In addition to fears of civil rights cuts, Ali said, he saw Muslims engaging in the immigration system. There were also long waits for visas and citizenship due to security concerns and additional checks at airports. International students from local universities began to return to their home countries.

Shafi Abdul Aziz, the imam of the Islamic Outreach Center in Denver, said Denver and other Muslim communities across the country began to realize that they needed a larger public presence, too. More mosques began to host open houses, with Muslim groups and leaders affiliated with other religions giving presentations at schools and conventions.

“It was a wakeup call,” Abdul Aziz said. “God was sending a message that Muslims … (you should) introduce who you are to the people.”

Hyong Chang, The Denver Post

Imam Shafi Abdulaziz leads a Friday sermon at the Islamic Outreach Center of Colorado on August 27, 2021 in Denver, Colorado.

Safa Alem was living in New Jersey during 9/11 and recalls a mix of emotions: sadness for those who lost their lives and anger at those who claimed to share their religion but terrorized people.

She decided to take every opportunity to honor the lives lost and to teach people about the faith she believes was misrepresented. She led an open house program at her local mosque where anyone could come and ask questions about Islam. She participates in vigils and events mourning the victims who died on September 11, 2001.

“Let’s take that power and energy and turn it into a positive,” said Elem, who moved to Denver in 2011. “I need to reach out more to let people know who we are. I need to teach my kids that this is your country, this is you. Maintain your identity, your religion.”

a new way

Colorado State Representative Iman Jodeh was a student at the University of Denver when the attacks took place. She watched the footage on TV with her mother and brother in shock. They knew that their life would never be the same again.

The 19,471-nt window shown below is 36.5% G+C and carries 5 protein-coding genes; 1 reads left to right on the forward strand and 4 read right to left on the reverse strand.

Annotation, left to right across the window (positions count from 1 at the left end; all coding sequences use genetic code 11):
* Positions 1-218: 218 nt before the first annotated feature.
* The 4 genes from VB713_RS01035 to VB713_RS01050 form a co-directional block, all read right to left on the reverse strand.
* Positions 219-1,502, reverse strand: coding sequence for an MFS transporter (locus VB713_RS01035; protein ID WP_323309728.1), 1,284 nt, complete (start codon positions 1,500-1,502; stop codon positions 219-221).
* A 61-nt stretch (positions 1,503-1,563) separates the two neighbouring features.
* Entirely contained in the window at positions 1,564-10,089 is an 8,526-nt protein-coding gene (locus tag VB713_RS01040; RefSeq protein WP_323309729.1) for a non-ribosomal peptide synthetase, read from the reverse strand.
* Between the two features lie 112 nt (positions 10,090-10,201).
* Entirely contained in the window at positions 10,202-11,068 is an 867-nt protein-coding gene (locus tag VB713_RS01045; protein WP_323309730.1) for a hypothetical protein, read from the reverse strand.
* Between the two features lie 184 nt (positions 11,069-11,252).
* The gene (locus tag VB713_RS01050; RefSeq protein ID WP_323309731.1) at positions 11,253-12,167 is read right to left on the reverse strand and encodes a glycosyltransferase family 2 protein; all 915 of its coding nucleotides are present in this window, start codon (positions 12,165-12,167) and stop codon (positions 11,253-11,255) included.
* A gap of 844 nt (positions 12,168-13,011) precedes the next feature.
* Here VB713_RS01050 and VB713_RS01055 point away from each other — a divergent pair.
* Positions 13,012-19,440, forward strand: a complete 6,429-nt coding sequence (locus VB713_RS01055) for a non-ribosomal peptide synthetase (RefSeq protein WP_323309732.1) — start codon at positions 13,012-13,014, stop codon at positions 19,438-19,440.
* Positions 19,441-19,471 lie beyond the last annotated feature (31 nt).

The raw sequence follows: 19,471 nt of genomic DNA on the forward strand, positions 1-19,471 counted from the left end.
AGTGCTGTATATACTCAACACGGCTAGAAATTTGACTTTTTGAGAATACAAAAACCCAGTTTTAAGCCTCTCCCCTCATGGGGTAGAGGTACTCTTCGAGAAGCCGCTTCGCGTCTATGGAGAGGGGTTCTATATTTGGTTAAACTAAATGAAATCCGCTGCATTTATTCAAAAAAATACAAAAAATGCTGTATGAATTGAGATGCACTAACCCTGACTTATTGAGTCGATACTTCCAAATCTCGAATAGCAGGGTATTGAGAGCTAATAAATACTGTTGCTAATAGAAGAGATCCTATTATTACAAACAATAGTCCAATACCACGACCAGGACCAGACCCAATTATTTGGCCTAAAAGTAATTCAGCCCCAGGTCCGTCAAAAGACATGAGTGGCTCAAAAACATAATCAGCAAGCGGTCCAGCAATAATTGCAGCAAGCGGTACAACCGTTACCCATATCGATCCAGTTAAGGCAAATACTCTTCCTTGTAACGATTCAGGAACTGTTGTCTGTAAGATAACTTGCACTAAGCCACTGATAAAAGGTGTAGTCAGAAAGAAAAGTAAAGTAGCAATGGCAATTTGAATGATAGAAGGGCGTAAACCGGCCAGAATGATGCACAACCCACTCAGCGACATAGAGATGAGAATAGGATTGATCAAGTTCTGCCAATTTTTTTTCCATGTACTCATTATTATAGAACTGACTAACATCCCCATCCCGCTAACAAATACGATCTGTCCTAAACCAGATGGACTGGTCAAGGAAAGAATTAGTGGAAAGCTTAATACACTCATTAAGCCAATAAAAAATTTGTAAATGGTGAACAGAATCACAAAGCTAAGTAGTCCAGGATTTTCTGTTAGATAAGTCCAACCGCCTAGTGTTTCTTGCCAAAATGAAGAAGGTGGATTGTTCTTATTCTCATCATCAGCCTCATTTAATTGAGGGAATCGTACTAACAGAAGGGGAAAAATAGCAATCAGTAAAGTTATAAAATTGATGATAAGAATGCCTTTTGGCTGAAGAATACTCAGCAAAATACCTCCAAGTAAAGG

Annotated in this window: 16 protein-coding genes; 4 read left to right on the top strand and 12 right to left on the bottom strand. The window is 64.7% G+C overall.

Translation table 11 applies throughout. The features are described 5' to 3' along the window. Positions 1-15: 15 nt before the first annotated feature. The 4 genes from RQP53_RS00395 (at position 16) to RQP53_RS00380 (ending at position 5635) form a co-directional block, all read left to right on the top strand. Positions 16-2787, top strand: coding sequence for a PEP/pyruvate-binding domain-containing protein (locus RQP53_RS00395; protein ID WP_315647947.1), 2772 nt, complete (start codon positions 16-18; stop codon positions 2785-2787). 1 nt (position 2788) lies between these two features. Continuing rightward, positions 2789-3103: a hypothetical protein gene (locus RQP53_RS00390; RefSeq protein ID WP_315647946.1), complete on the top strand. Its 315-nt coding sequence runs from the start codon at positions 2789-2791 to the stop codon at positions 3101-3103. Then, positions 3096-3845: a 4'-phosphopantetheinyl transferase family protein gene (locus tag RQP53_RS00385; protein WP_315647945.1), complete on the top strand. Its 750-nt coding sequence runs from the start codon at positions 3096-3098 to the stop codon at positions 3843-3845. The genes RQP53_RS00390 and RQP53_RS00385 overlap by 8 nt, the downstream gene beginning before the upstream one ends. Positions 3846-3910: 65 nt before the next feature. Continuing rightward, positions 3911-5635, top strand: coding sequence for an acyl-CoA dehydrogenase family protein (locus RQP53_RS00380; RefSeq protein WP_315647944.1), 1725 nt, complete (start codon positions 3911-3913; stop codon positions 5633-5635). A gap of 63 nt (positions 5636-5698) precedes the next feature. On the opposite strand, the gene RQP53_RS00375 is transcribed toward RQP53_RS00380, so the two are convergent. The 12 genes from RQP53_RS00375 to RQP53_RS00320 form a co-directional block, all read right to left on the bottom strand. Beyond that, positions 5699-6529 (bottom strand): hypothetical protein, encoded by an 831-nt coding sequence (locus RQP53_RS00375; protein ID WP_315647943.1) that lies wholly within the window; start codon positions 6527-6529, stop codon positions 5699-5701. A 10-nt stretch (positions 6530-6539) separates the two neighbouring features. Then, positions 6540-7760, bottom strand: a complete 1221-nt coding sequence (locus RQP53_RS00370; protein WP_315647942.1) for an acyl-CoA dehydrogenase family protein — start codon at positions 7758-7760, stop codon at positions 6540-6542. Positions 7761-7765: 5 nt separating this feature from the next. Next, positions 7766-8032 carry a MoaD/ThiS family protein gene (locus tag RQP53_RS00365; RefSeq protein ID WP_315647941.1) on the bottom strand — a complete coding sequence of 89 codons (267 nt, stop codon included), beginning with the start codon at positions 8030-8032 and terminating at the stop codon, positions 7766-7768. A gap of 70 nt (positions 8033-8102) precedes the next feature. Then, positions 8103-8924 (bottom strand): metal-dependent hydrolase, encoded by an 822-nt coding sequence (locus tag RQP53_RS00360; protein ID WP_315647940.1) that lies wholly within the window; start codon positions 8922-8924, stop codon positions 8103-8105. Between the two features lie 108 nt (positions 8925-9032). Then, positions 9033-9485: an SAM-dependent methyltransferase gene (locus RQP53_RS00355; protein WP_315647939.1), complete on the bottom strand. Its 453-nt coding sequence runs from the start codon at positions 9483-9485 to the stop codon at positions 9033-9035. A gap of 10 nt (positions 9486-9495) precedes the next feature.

“9/11 changed everything forever,” she said.

Jodeh’s mother, who wears a hijab (or head scarf), refrains from going out for a while. Jodeh’s family received so many threatening calls and letters to the Colorado Muslim Society that they had to increase their police presence during services. At one point, attendees found a pig’s head at the gate.

About September 11, she said, “That’s where my life turned.” “As a sophomore,[my major]was not declared. … It happened and two weeks later I was declared[in political science].

Jodeh’s brother-in-law, Kamel Elvazier, was in his mid-20s on September 11, 2001, working at a dot-com company in Colorado Springs. A few days later, the company closed its doors. On the day of the attacks, Elvazir recalls how his colleagues and friends stopped talking to him as Fox News stayed in the conference room.

Despite all this, Elvazir dismissed the fear that had gripped some others in his small Muslim community. He kept going to the mosque. He kept his beard.

“We have to live our lives,” he said. “You can’t stop or hide or just stay in the houses for fear that we’re going to be a target.”